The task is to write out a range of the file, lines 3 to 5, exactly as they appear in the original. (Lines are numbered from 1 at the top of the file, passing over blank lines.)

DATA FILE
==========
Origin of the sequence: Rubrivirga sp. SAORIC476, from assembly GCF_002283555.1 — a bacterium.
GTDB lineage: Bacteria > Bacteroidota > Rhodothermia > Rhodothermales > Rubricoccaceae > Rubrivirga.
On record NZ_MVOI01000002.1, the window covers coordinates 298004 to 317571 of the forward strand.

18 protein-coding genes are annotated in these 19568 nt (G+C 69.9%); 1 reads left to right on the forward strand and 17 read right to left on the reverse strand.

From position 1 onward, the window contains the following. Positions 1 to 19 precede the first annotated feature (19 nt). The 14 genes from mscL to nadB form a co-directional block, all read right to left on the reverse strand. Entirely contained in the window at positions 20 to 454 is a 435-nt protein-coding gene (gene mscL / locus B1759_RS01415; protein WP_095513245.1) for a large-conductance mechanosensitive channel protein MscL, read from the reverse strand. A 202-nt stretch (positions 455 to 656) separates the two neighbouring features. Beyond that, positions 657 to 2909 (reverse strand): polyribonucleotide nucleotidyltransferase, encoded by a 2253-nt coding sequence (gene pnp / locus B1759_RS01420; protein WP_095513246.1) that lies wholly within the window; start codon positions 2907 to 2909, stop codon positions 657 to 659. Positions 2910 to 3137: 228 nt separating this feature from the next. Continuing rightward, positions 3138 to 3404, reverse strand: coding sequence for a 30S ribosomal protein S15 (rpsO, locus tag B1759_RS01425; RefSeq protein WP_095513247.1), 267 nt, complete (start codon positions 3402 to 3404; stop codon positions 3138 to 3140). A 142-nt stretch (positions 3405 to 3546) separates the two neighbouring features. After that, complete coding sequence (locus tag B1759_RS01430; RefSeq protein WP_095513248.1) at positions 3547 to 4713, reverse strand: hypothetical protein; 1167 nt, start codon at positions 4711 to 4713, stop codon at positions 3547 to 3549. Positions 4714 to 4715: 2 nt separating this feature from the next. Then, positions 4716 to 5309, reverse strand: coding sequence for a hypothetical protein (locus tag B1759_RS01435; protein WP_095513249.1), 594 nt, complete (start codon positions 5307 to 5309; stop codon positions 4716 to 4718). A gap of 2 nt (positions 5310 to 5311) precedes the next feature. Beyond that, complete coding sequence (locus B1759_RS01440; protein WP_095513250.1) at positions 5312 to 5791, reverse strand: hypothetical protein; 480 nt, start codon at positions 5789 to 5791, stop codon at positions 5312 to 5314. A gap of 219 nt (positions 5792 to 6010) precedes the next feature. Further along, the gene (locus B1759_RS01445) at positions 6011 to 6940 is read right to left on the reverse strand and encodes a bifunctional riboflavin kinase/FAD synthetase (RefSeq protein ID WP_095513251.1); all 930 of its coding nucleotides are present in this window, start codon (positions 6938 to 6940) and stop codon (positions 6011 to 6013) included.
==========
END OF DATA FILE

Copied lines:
On record NZ_MVOI01000002.1, the window covers coordinates 298004 to 317571 of the forward strand.

18 protein-coding genes are annotated in these 19568 nt (G+C 69.9%); 1 reads left to right on the forward strand and 17 read right to left on the reverse strand.

From position 1 onward, the window contains the following. Positions 1 to 19 precede the first annotated feature (19 nt). The 14 genes from mscL to nadB form a co-directional block, all read right to left on the reverse strand. Entirely contained in the window at positions 20 to 454 is a 435-nt protein-coding gene (gene mscL / locus B1759_RS01415; protein WP_095513245.1) for a large-conductance mechanosensitive channel protein MscL, read from the reverse strand. A 202-nt stretch (positions 455 to 656) separates the two neighbouring features. Beyond that, positions 657 to 2909 (reverse strand): polyribonucleotide nucleotidyltransferase, encoded by a 2253-nt coding sequence (gene pnp / locus B1759_RS01420; protein WP_095513246.1) that lies wholly within the window; start codon positions 2907 to 2909, stop codon positions 657 to 659. Positions 2910 to 3137: 228 nt separating this feature from the next. Continuing rightward, positions 3138 to 3404, reverse strand: coding sequence for a 30S ribosomal protein S15 (rpsO, locus tag B1759_RS01425; RefSeq protein WP_095513247.1), 267 nt, complete (start codon positions 3402 to 3404; stop codon positions 3138 to 3140). A 142-nt stretch (positions 3405 to 3546) separates the two neighbouring features. After that, complete coding sequence (locus tag B1759_RS01430; RefSeq protein WP_095513248.1) at positions 3547 to 4713, reverse strand: hypothetical protein; 1167 nt, start codon at positions 4711 to 4713, stop codon at positions 3547 to 3549. Positions 4714 to 4715: 2 nt separating this feature from the next. Then, positions 4716 to 5309, reverse strand: coding sequence for a hypothetical protein (locus tag B1759_RS01435; protein WP_095513249.1), 594 nt, complete (start codon positions 5307 to 5309; stop codon positions 4716 to 4718). A gap of 2 nt (positions 5310 to 5311) precedes the next feature. Beyond that, complete coding sequence (locus B1759_RS01440; protein WP_095513250.1) at positions 5312 to 5791, reverse strand: hypothetical protein; 480 nt, start codon at positions 5789 to 5791, stop codon at positions 5312 to 5314. A gap of 219 nt (positions 5792 to 6010) precedes the next feature. Further along, the gene (locus B1759_RS01445) at positions 6011 to 6940 is read right to left on the reverse strand and encodes a bifunctional riboflavin kinase/FAD synthetase (RefSeq protein ID WP_095513251.1); all 930 of its coding nucleotides are present in this window, start codon (positions 6938 to 6940) and stop codon (positions 6011 to 6013) included.